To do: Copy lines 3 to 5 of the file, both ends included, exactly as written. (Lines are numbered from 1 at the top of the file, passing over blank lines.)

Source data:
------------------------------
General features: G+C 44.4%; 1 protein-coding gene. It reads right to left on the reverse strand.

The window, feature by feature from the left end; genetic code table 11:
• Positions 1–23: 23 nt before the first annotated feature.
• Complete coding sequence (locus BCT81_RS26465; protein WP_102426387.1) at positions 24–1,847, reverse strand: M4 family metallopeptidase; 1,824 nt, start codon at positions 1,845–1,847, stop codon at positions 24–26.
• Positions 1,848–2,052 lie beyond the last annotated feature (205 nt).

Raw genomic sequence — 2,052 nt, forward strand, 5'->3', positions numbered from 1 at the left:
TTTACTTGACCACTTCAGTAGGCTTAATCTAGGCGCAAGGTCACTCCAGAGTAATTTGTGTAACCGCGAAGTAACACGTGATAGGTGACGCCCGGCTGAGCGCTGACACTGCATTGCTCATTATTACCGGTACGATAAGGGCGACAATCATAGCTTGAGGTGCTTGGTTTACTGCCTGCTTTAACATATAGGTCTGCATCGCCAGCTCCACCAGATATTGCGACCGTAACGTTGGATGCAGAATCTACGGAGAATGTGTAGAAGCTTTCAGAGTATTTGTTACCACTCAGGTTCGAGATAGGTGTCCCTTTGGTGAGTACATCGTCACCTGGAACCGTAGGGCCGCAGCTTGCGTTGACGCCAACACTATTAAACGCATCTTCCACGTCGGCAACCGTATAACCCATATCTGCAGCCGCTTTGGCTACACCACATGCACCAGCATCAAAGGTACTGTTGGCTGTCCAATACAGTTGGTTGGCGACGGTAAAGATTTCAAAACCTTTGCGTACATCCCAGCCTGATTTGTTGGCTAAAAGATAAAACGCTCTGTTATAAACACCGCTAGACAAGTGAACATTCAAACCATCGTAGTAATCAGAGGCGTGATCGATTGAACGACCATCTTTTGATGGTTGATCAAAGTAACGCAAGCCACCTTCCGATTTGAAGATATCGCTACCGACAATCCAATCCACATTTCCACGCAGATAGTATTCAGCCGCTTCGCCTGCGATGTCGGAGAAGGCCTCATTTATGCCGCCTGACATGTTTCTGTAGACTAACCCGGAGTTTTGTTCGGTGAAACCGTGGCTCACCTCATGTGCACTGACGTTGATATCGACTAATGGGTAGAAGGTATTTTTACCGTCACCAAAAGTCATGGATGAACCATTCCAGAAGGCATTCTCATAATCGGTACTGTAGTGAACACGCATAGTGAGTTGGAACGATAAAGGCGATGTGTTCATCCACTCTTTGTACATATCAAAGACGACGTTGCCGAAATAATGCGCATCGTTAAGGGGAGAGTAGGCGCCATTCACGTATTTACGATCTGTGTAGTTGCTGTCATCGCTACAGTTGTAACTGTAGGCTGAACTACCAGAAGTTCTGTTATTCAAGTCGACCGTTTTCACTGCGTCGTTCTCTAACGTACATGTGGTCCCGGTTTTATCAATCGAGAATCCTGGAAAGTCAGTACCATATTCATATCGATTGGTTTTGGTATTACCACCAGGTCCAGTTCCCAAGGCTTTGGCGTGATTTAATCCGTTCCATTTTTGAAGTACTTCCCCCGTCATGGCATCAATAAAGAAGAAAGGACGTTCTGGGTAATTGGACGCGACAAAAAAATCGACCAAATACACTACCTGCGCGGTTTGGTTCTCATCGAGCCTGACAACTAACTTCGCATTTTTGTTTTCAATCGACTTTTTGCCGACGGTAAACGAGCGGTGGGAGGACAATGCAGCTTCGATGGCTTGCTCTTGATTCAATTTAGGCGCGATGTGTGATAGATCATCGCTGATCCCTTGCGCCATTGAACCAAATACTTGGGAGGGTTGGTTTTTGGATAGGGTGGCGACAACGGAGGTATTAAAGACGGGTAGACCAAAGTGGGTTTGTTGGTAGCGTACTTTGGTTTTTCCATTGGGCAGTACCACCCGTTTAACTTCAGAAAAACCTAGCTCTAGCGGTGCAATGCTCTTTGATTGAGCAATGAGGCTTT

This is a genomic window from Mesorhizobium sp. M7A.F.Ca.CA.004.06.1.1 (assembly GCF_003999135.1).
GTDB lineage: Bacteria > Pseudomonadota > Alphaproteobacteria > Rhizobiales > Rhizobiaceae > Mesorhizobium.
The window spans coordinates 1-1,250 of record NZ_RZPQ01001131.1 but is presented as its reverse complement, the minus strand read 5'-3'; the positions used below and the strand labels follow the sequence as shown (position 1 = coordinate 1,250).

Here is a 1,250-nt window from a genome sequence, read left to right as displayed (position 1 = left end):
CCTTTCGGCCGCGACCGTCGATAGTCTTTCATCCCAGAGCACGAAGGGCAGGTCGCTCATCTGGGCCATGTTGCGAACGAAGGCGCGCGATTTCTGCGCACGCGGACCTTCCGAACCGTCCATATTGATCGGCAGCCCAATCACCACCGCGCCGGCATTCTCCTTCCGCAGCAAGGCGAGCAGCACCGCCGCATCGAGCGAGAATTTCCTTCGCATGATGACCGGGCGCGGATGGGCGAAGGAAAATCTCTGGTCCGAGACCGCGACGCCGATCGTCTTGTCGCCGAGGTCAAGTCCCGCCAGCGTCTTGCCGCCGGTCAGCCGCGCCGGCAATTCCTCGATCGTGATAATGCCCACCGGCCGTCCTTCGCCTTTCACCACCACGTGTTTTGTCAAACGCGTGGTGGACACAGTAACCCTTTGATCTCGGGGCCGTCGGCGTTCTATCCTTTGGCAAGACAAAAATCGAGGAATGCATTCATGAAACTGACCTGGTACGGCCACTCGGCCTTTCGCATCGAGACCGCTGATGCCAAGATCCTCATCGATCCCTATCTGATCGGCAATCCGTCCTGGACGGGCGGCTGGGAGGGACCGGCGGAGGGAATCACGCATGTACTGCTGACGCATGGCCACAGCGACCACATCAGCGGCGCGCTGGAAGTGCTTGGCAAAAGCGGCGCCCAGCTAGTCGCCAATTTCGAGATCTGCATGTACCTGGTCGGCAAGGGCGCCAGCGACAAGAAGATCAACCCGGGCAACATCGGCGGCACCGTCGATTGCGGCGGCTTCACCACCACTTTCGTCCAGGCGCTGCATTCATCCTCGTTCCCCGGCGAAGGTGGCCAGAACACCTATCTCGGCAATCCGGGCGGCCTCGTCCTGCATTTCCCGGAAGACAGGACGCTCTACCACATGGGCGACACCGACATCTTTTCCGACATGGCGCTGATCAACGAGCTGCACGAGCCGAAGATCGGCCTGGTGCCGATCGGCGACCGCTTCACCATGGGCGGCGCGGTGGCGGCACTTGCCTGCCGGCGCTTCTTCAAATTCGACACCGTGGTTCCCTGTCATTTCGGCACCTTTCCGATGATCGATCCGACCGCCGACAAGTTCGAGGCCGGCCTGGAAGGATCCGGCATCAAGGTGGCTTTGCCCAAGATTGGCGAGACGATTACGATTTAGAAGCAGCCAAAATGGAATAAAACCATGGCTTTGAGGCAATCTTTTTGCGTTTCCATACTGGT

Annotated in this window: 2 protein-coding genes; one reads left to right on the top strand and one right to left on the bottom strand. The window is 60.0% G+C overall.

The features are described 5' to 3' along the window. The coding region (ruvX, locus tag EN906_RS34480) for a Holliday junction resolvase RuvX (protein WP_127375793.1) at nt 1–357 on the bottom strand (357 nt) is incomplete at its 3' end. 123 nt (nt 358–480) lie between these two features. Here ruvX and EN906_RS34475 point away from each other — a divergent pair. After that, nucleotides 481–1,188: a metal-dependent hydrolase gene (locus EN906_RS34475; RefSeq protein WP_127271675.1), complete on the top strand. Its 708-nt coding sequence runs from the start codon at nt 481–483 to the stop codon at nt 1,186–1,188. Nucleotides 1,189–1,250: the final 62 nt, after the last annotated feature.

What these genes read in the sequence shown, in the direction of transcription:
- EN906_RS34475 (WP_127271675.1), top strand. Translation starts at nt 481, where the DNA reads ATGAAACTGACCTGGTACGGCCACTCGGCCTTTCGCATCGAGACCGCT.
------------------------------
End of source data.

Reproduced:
• Positions 1–23: 23 nt before the first annotated feature.
• Complete coding sequence (locus BCT81_RS26465; protein WP_102426387.1) at positions 24–1,847, reverse strand: M4 family metallopeptidase; 1,824 nt, start codon at positions 1,845–1,847, stop codon at positions 24–26.
• Positions 1,848–2,052 lie beyond the last annotated feature (205 nt).